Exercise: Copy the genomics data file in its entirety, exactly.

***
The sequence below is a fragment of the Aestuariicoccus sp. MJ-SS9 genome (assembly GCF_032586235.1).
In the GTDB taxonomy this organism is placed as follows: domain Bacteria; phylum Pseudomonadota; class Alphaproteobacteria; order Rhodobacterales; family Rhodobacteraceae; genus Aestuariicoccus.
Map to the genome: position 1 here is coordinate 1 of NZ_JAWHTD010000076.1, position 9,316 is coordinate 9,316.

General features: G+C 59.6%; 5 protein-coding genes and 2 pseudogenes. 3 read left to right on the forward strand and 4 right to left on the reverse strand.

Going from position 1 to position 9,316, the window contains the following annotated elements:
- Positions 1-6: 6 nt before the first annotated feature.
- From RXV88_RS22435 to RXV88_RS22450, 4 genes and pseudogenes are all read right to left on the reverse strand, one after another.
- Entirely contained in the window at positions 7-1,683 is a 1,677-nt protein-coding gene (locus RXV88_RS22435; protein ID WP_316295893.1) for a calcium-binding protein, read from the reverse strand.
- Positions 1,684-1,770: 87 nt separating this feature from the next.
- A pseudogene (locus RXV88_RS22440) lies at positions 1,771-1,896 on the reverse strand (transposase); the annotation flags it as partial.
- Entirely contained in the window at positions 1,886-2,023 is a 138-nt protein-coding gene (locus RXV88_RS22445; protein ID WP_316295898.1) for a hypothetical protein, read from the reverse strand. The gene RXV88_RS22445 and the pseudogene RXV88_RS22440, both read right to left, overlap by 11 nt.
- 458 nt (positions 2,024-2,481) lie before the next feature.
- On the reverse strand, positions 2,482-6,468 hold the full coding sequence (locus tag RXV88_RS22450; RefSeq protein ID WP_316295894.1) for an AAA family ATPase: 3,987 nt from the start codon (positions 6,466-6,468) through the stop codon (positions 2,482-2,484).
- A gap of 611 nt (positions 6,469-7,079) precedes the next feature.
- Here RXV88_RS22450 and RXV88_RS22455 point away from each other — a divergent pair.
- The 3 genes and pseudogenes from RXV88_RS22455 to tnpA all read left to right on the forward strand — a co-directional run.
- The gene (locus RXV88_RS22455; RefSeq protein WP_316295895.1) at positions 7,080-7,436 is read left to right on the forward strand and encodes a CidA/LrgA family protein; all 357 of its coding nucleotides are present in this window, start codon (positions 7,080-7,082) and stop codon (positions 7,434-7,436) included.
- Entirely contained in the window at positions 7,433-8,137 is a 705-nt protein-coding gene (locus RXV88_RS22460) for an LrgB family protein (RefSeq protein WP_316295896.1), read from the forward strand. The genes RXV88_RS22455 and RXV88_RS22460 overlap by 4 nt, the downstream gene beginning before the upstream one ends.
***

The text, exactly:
The sequence below is a fragment of the Aestuariicoccus sp. MJ-SS9 genome (assembly GCF_032586235.1).
In the GTDB taxonomy this organism is placed as follows: domain Bacteria; phylum Pseudomonadota; class Alphaproteobacteria; order Rhodobacterales; family Rhodobacteraceae; genus Aestuariicoccus.
Map to the genome: position 1 here is coordinate 1 of NZ_JAWHTD010000076.1, position 9,316 is coordinate 9,316.

General features: G+C 59.6%; 5 protein-coding genes and 2 pseudogenes. 3 read left to right on the forward strand and 4 right to left on the reverse strand.

Going from position 1 to position 9,316, the window contains the following annotated elements:
- Positions 1-6: 6 nt before the first annotated feature.
- From RXV88_RS22435 to RXV88_RS22450, 4 genes and pseudogenes are all read right to left on the reverse strand, one after another.
- Entirely contained in the window at positions 7-1,683 is a 1,677-nt protein-coding gene (locus RXV88_RS22435; protein ID WP_316295893.1) for a calcium-binding protein, read from the reverse strand.
- Positions 1,684-1,770: 87 nt separating this feature from the next.
- A pseudogene (locus RXV88_RS22440) lies at positions 1,771-1,896 on the reverse strand (transposase); the annotation flags it as partial.
- Entirely contained in the window at positions 1,886-2,023 is a 138-nt protein-coding gene (locus RXV88_RS22445; protein ID WP_316295898.1) for a hypothetical protein, read from the reverse strand. The gene RXV88_RS22445 and the pseudogene RXV88_RS22440, both read right to left, overlap by 11 nt.
- 458 nt (positions 2,024-2,481) lie before the next feature.
- On the reverse strand, positions 2,482-6,468 hold the full coding sequence (locus tag RXV88_RS22450; RefSeq protein ID WP_316295894.1) for an AAA family ATPase: 3,987 nt from the start codon (positions 6,466-6,468) through the stop codon (positions 2,482-2,484).
- A gap of 611 nt (positions 6,469-7,079) precedes the next feature.
- Here RXV88_RS22450 and RXV88_RS22455 point away from each other — a divergent pair.
- The 3 genes and pseudogenes from RXV88_RS22455 to tnpA all read left to right on the forward strand — a co-directional run.
- The gene (locus RXV88_RS22455; RefSeq protein WP_316295895.1) at positions 7,080-7,436 is read left to right on the forward strand and encodes a CidA/LrgA family protein; all 357 of its coding nucleotides are present in this window, start codon (positions 7,080-7,082) and stop codon (positions 7,434-7,436) included.
- Entirely contained in the window at positions 7,433-8,137 is a 705-nt protein-coding gene (locus RXV88_RS22460) for an LrgB family protein (RefSeq protein WP_316295896.1), read from the forward strand. The genes RXV88_RS22455 and RXV88_RS22460 overlap by 4 nt, the downstream gene beginning before the upstream one ends.